After 16 months of investigation, the Competition Commission (CC) recently published its provisional findings on the aggregate, cement and ready-mix concrete markets. The CC concluded that no significant competition concerns were raised in the aggregate and ready-mix markets. It did, however, raise concerns that competition was harmed by the structure and behaviour of the cement market.

This note starts by considering the approach adopted by the CC in proposing remedies in this investigation and considers the possible wider implications of its findings. It goes on to identify the CC's key concerns in relation to the cement market and discusses the measures which the CC is considering to remedy the perceived failure of competition.

The Competition Commission's approach

This is only the second market investigation that has resulted in the CC recommending divestitures (the first being the BAA Airports investigation in 2009) and as such may mark a move towards a more aggressive approach to market failure remedies. Although the cement market is highly concentrated, the concentrations are a far cry from the virtual monopoly position enjoyed by BAA. These concentrations are far from unique and as such this may be the first in a series of investigations which result in divestiture remedies.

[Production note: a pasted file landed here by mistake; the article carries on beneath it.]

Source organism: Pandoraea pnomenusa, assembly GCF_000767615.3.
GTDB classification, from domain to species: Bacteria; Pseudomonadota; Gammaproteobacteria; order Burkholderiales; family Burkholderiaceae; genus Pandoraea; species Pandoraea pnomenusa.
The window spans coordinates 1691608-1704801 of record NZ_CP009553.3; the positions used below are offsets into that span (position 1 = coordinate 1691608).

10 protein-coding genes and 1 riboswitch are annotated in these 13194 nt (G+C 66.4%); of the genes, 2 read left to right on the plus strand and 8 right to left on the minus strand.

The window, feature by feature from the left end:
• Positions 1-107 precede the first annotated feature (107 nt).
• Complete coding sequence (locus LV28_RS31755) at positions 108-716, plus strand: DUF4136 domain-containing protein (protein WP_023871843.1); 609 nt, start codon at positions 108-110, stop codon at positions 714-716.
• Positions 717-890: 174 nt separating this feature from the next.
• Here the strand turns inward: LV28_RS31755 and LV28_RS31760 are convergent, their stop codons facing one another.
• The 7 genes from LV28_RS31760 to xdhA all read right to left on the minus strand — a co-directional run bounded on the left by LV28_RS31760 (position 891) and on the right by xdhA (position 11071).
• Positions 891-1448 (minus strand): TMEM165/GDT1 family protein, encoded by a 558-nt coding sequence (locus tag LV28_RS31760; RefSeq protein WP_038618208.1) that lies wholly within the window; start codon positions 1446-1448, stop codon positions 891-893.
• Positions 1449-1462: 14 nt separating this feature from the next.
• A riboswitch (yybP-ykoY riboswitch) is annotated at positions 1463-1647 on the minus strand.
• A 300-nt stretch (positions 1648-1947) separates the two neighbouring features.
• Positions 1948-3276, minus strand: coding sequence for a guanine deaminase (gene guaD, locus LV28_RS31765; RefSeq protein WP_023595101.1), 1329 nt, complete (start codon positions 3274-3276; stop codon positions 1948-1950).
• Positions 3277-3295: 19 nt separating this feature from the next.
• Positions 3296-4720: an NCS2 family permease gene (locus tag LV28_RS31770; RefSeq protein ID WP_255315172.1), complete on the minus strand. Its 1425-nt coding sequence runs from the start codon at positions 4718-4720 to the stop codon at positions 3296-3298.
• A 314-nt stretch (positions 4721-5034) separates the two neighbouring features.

The practice of pre-announced 1 January price rises which is prevalent in many industries, particularly other industries within the construction sector, may need to be reconsidered. The CC placed no significance on the fact that the practice is so widespread in concluding that it was anti-competitive.

The CC not only concluded that vertical integration was relevant in sealing off the market by creating higher barriers to entry, it also considered how information collected by downstream operations can help facilitate co-ordination in upstream markets.

It remains to be seen whether the Office of Fair Trading will investigate collusion between cement producers under the competition rules. There have been a number of cases in recent years where competition authorities across Europe have investigated the construction industry and found breaches of competition law. The European Commission continues to investigate practices in the markets for cement and related products and a line of communication established between the CC and the Commission will mean that the CC's findings cannot be ignored. Related markets, such as the market for asphalt, may also find themselves open to greater scrutiny by the UK authorities.

What features of the cement market caused concern?

The CC's report identifies a number of factors which raised concerns about competition in the cement market. The most notable of these are listed here.